Growing up I can remember hearing about something called a mid-life crisis. Something that happens to men or women in their forties and as a kid the only thing I knew is that for men it resulted in a fancy sports car or blonde mistress and for women it might result in plastic surgery or a really bad haircut and wardrobe change. I'm not quite to my forties yet, but I'm beginning to see it in the near future. And while I don't see convertibles or mini skirts in my husband's or my future, I am beginning to understand why people lose it a little bit.
I remember being in my teens and twenties and I was convinced that there was some magic age where I would "get it". I would suddenly have perfect skin, a full bank account and the answers to all of life's questions and struggles. Children came along and began to shut down my line of thinking as they taught me and continue to teach me I really know nothing at all. Sure, I am able to sit with the young new mother and smile quietly as she frets over her screaming toddler or her baby who won't eat. I can smile and nod because I know that this too shall pass, that she will be able to make through a store or church service one day without leaving abruptly and her child will not starve. However, some days that feels like all I know.
Now that I am facing forty in the not too distant future, I'm not quite sure where to stand. I have confidence and knowledge about babies, toddlers and preschoolers or even the challenges of being a young woman in the workforce, however, I look at my life now with bewilderment. I find myself craving the wisdom of every single woman who is ahead of me. How did they do it? How did they face their kids' challenges and problems with grace and ease? What did they do to shore up their marriage so the many darts of the Enemy would not destroy it?
I tried to think of a Bible character who had a mid life crisis. I don't recall any of the prophets ditching their ministry for beach house in Key West or anything like that. But I do know that these mid life crises are really symptoms of doubt and fear. There were no bigger doubters than the disciples. Yes, the guys who dropped everything to follow Jesus. Funny how the biggest Jesus followers were sometimes the biggest doubters. And Peter, one of the strongest and most vocal followers had some of the darkest and most humbling moments.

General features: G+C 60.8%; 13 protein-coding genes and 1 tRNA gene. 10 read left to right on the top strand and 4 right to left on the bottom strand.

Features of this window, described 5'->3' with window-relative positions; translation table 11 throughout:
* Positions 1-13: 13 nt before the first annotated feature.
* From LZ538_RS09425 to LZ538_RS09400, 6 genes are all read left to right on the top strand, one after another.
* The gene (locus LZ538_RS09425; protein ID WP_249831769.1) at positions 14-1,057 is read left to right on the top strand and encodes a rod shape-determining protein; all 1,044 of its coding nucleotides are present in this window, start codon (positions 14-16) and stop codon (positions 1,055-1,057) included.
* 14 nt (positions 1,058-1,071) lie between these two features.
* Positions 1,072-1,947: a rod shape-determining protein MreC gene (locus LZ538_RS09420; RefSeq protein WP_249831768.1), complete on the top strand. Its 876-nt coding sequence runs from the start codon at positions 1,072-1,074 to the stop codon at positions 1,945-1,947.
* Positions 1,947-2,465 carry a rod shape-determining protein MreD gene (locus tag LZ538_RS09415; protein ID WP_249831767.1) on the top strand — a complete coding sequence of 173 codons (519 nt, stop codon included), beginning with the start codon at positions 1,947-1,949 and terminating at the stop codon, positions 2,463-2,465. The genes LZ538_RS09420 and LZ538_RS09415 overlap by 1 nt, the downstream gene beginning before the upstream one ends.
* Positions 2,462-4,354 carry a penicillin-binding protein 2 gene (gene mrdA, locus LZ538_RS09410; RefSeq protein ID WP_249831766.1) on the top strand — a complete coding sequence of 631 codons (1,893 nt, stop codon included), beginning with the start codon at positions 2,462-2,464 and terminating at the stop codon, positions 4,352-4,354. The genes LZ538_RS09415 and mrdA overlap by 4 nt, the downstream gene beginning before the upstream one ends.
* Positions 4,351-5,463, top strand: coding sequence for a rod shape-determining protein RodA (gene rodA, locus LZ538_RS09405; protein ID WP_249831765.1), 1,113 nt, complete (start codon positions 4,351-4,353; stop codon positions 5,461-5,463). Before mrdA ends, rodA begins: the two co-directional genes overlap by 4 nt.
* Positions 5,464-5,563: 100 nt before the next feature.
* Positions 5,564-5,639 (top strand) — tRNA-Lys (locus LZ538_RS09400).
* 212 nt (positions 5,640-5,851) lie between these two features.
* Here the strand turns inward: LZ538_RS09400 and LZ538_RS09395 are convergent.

Once, as the disciples faced rough and dangerous waters, Peter said, to Jesus who appeared in the distance, "Lord if it's really you, command me to come to you on the water." Peter is the only one who spoke out and in a sense challenged Jesus to prove Himself to the group. While we are told specifically not to test the Lord by demanding signs and wonders, I believe the lesson here is when faced with fear and uncertainty Jesus allows us to say, "Show me what you can do in my situation." There was no safety in the rocking boat slammed by waves. Our homes, marriages, jobs and even the knowledge we have acquired thus far are no match for this world. No matter what you come to know and understand, there will be another challenge ahead that makes the previous season of life a piece of cake.
So I've changed my thinking. There is no magic age or season in life where we have all the answers. In most cases, we display more wisdom in being honest with ourselves and our God by saying, "I don't know." Admitting it's all too impossible but turning toward the Saviour who seems far off and saying, "Jesus, if that's You right there before me, tell me to come to you and I will and I will falter but I'll reach for you."
Peter reached out and Peter sank a little. It's ok for us to sink a little, too. Doubt and fear are not sins. If not addressed head on with the truth of God, doubt and fear can result in sinful choices. But doubt and fear can also result in beautiful, comforting and fresh belief in Jesus.